Lately, I’ve been having an internal debate with every meal I make. Is this good enough for the blog? Is it even worth sharing? How many people actually want to eat this?
As a blogger that primarily focuses my energy on food and making tasty, yet healthy, things for you to eat, I’m running into a slight problem with most of my meals:
I have little time and not a lot of creative energy left in the tank at the moment.
Before I started my new job, I worked from home. I could plan my days according to my schedule, I had ample time to do chores and my work as well as come up with fun new things for the blog.
Now I have a commute, I work on the schedule of my clients, and I’m just trying to feed me and my husband as healthfully and simply as possible. I just don’t have the time and energy to devote to fancy or unique new recipes.
For a while, that bummed me out. I love coming up with new and exciting things to eat. I like sharing stuff with my readers. And initially, I still tried to do all of that. But I was getting frustrated and more tired and neglecting my own well being to achieve everything on my plate.
I had to take a step back and realize my priorities had shifted and that was perfectly okay. I’m doing new and exciting things (like learning more about nutrition and becoming certified to work with people on their health), I get to interact with people daily, I’m spending more time with my dad and learning he has a wealth of information to share with me and the world. These are all good things and things that bring me just as much happiness as sharing new and exciting food things with you.
So I’ve shifted a bit. I’m still sharing food with you because that brings me joy but if you haven’t noticed, many of my recipes are simple and not earth-shattering. That’s ok. I’m willing to bet most of you are in a season of life where you don’t need fancy and earth-shattering recipes. You just need to feed yourself and your family and you would like to do it in a healthy manner.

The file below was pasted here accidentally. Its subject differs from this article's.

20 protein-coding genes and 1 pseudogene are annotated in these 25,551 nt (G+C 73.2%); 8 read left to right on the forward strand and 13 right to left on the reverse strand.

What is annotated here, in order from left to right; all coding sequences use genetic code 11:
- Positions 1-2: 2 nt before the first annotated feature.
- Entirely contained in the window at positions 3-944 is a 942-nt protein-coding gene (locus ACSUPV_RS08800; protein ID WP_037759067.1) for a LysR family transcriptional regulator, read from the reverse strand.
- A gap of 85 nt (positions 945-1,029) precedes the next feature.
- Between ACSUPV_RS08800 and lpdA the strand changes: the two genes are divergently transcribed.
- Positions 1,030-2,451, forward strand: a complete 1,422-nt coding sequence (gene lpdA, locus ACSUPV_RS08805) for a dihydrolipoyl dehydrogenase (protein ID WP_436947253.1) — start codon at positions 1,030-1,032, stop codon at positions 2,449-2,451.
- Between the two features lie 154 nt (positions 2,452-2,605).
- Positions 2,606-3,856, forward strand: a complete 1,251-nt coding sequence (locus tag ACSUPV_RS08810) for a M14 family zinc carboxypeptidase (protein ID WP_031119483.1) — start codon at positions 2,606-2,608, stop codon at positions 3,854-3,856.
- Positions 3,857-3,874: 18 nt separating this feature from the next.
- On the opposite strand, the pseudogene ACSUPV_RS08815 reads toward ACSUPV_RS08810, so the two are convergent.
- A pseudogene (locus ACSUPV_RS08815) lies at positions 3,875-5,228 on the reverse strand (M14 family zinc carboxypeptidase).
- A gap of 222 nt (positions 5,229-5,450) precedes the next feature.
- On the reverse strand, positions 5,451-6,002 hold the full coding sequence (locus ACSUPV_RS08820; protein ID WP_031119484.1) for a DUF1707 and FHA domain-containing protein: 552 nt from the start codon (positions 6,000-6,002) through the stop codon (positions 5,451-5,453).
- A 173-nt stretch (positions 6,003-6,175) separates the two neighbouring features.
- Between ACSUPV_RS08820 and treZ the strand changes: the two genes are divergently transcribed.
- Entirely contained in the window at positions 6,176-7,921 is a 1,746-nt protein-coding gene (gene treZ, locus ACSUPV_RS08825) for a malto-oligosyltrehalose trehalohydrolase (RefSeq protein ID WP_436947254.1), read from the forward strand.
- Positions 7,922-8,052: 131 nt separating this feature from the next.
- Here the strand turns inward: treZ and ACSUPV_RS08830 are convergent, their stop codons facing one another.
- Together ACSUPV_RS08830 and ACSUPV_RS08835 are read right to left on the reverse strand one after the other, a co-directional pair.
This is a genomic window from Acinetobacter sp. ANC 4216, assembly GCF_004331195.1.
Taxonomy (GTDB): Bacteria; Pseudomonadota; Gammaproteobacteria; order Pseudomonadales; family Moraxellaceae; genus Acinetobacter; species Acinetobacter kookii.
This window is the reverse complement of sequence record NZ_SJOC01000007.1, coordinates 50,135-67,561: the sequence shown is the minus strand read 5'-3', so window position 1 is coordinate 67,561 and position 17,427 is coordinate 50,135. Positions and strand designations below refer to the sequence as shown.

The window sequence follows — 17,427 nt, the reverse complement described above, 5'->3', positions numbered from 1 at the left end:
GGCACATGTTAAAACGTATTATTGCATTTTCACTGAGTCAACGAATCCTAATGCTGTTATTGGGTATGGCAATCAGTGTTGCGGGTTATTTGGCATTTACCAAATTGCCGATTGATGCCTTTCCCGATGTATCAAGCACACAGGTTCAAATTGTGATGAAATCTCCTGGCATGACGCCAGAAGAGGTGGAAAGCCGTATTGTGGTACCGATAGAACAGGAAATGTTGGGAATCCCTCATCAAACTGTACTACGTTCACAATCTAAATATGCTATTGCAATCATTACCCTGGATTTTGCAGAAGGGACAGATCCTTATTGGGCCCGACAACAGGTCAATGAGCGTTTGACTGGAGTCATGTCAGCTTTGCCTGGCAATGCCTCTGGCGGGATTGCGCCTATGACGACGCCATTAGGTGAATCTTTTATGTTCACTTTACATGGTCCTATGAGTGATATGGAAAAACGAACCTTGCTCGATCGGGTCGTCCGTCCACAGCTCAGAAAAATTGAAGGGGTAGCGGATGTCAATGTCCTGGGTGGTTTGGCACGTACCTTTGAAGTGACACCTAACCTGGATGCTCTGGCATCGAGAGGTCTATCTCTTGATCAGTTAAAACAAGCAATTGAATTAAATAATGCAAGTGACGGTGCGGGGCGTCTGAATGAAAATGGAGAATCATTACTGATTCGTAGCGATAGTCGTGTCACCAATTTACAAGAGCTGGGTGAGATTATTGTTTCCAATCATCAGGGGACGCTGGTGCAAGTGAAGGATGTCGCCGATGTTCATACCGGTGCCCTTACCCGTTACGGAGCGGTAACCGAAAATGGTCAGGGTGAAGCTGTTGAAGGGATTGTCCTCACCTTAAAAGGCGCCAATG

If that’s you, then I’ve totally got your back.
Take this Herb-Crusted Pork Loin Roast for example. I literally saw pork loin was on sale for super cheap at the store and put it in my cart without really thinking. I came home from work on Saturday and looked at the random ingredients I had in my fridge and threw this roast together. Given those parameters, this meal could have been awful. But it wasn’t. It was simple, took 5 minutes to put together, and tasted wonderful. It was just what I needed on a tired Saturday evening.
If you need a simple meal, look no further. Don’t feel the need to use the exact herbs I did if you have something else kicking around your kitchen. Make do with what you have and don’t sweat it. Dinner will still taste great and everything will be just fine!
Herb-Crusted Pork Loin Roast- serves 4-6 depending on how big a loin you get
For two slices- Calories: 289 Total Fat: 13.53g Carbs: .17g Fiber: .1g Protein: 42.07g
- 2-3 pound pork loin (mine was a 3 lb half-loin which made PLENTY of leftovers)
- 3 tbsp ghee or butter (I used ghee)
- 1 tbsp each of fresh cilantro and parsley, finely chopped
- 1 tsp each of fresh rosemary and thyme, finely chopped
- salt and pepper
- Preheat the oven to 400. If you have a roasting rack get that out along with a casserole dish. If you don’t have a roasting rack, you can use a cookie rack or just skip it altogether. It isn’t totally necessary.
- Spray the roasting/cookie rack with a little oil as well as the casserole dish. Place the rack in the dish and set aside.
- In a small bowl, mix together the herbs and ghee/butter. Set aside and take out the loin. Pat it dry with some paper towels and then place it fat side down on the roasting rack.
- Sprinkle liberally with salt and pepper. Take about half the herb butter mix and rub it onto the bottom of the loin. Yes, use your hands and get messy. Just remember to clean up after!
- Turn the loin over so the fat side is up and sprinkle with salt and pepper again. Rub the remaining herb butter on top. WASH YOUR HANDS!
- Put the loin in the oven, uncovered, and cook for 15 minutes. After 15 minutes, turn the oven down to 350 and roast until a meat thermometer reads between 145 and 160. This should be about 20 minutes per pound. (My roast was done in about an hour)
- Take the roast out of the oven and loosely place a sheet of foil over the top. Let the roast rest 10 minutes (seriously, 10 whole minutes) and then slice and serve.